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How to Disagree With Your Editor

Publishing Reference

By Atlin Merrick

How to Disagree With Your Editor by Atlin Merrick

We don't start off knowing this stuff.

When my first books were published I knew nothing about anything. Do I have to make every change the editor asks for? Can they do it if I don't agree? Will they hate me if I disagree?

No, no, and no.

Edits to Your Beloved Manuscript

Every writer is edited. All of us.

Oh sure, maybe not the famous ones, but you've read a later work of a superstar, the stuff no editor touches because the writer's too powerful? Yeah, well then you've seen how those books too often needed help they didn't get.

Let's hope that if we ever hit the bestseller list, we don't suddenly lose sight of the fact that all of us need another set of professional eyes on our work.


Because good editors make a book even better.

There are bad editors, sure, but most who do this for a living don't want to rewrite your book, we don't want it to sound like us, we want to make it as good as it can be, clear and powerful.

Okay, That's Good; So I Can Disagree With My Editor?

Yes, yes, and yes.

You're always welcome to disagree that a change is for the better, but we'll ask you why. No editor wants an unhappy writer, but good editors change things for clarity, readability, to help the story flow. We want your voice to be as strong as possible and that's why we make edits.

For example, a lot of writers start their stories too early, including long chapters of set up. I once asked a writer – who had eight published novels – to remove their book's first three chapters and weave that information into the story later, because the fourth chapter was where the story started.

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That writer agreed, but had they not, we'd have talked about it. Your book will never be changed against your will. You own it, it's yours, if we reached an impasse you always have the option to take your work to another publisher – the original manuscript, not the one we worked on together. The goal is always for us both to be happy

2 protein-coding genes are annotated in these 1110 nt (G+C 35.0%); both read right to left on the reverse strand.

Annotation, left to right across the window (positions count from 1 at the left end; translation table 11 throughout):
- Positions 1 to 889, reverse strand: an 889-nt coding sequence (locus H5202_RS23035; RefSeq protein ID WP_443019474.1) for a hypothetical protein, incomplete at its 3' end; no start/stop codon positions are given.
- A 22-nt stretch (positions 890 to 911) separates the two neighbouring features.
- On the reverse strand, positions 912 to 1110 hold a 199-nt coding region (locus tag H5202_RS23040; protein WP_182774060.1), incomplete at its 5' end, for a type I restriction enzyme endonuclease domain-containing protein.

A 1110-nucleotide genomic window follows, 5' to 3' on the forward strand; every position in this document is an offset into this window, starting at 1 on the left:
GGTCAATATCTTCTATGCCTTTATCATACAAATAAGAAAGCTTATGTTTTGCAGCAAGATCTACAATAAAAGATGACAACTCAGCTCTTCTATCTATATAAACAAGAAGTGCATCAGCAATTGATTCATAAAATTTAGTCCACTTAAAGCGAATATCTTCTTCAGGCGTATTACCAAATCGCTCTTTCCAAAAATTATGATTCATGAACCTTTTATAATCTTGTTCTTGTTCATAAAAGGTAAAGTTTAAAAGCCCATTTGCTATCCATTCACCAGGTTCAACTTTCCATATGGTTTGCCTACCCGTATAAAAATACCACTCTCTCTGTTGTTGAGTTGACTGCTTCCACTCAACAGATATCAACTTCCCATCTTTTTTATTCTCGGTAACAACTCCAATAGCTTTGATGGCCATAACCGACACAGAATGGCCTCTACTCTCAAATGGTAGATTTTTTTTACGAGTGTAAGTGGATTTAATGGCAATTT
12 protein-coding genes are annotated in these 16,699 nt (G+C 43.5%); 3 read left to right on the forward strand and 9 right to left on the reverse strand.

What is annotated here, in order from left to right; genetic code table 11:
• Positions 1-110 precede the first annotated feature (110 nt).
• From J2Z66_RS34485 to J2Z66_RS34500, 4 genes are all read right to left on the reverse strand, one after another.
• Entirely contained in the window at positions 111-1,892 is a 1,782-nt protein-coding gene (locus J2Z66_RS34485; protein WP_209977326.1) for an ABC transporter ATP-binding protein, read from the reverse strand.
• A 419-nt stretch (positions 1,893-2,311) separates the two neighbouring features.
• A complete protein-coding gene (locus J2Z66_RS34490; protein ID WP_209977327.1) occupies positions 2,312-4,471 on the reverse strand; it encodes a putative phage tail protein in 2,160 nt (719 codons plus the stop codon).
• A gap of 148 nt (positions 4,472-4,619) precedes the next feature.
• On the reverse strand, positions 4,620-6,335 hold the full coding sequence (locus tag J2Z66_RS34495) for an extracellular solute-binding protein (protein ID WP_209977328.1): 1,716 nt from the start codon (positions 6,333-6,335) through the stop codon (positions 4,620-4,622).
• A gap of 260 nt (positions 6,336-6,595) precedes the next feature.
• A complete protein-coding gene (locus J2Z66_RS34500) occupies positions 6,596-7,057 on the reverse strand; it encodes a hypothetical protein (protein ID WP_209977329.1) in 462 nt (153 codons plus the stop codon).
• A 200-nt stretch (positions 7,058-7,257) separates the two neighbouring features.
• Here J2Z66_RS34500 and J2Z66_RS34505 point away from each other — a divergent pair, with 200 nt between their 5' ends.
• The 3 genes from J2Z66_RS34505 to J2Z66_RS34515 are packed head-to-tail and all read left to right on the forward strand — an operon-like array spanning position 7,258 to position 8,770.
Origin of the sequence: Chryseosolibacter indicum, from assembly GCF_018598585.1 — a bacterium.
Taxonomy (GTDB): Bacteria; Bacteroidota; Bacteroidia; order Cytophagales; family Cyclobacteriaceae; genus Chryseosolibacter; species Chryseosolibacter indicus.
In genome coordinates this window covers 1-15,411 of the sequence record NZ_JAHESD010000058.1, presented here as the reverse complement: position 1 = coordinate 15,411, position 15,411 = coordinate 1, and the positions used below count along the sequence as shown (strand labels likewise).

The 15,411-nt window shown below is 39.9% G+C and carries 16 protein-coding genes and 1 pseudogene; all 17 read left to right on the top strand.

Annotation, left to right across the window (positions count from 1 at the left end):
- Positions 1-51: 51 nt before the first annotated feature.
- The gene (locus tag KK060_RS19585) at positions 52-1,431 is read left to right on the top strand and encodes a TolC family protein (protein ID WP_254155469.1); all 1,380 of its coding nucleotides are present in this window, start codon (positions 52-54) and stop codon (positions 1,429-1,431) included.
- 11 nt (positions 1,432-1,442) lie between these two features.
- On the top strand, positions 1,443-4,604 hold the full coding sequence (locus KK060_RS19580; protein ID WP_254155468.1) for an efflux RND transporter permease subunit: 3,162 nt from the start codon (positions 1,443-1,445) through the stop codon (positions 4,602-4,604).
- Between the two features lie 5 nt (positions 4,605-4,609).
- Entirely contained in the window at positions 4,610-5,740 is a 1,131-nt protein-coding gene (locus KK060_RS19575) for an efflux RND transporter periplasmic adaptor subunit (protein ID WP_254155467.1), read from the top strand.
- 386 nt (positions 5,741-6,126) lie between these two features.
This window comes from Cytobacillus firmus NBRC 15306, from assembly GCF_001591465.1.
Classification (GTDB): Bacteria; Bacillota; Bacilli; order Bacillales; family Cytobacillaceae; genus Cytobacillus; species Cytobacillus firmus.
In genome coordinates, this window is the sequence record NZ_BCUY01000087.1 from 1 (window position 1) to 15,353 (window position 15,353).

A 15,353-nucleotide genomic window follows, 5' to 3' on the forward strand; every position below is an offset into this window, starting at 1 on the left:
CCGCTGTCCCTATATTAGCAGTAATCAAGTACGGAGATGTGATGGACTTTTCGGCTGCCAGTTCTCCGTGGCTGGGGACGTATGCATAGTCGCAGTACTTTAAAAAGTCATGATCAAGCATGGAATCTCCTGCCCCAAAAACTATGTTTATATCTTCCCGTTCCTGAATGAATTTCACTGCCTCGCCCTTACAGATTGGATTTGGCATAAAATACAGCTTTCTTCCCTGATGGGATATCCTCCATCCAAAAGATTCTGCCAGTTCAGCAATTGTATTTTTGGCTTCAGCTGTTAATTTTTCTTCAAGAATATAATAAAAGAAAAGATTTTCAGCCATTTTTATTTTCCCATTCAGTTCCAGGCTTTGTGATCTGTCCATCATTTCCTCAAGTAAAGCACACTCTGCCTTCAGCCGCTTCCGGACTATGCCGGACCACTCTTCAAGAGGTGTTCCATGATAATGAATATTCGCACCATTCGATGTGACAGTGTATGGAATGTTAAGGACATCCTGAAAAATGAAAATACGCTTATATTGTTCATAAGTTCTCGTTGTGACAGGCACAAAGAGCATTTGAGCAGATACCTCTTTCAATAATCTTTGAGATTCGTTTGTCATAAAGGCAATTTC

So yes you can disagree, but do so with good reasons and politely.

We expect writers to feel strongly about their work, we also expect them to understand their book has now become a collaboration. Your publisher has to be happy with the final book, just like you do.

So agree, disagree, but understand we're working on this together now, so let's do our best to hear one another.

That way we'll make something great.

Wendy C Fries (aka Atlin Merrick) is commissioning editor for Improbable Press. She's also a writer and loves edits that make a story better. First she hyperventilates though. Later she loves.

Want another viewpoint on this? Have a look at Katie Chambers thoughts on having your MS edited.

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  • Atlin Merrick on

    What you’ve said Narrelle, yes, that. Especially about expert knowledge. Sometimes we as writers forget what other people don’t know and good editors help us share our super-smarts more clearly! :p

  • Narrelle HARRIS on

    This is 100% absolutely spot on. As a writer, I’ve been edited and the edits have always, ALWAYS, made my book better – by smoothing out some clumsy sentences, pointing out continuity errors or clarifying things which it turns out I hadn’t actually explained or explained poorly!

    I’ve also been an editor, most recently of an anthology, and even the award-winning authors required some tweaks and suggestions for clarity, continuity and the theme of the book. Each and every one was gracious, thoughtful and happy to discuss points where they disagreed with me (usually on points of expert knowledge – so we would generally work out how to clarify the text to make it clearer to non-experts!)

    I try to be the kind of editor I like to have – open, communicative, respectful, but clear and professional on the changes the story needs to be the best it can be.

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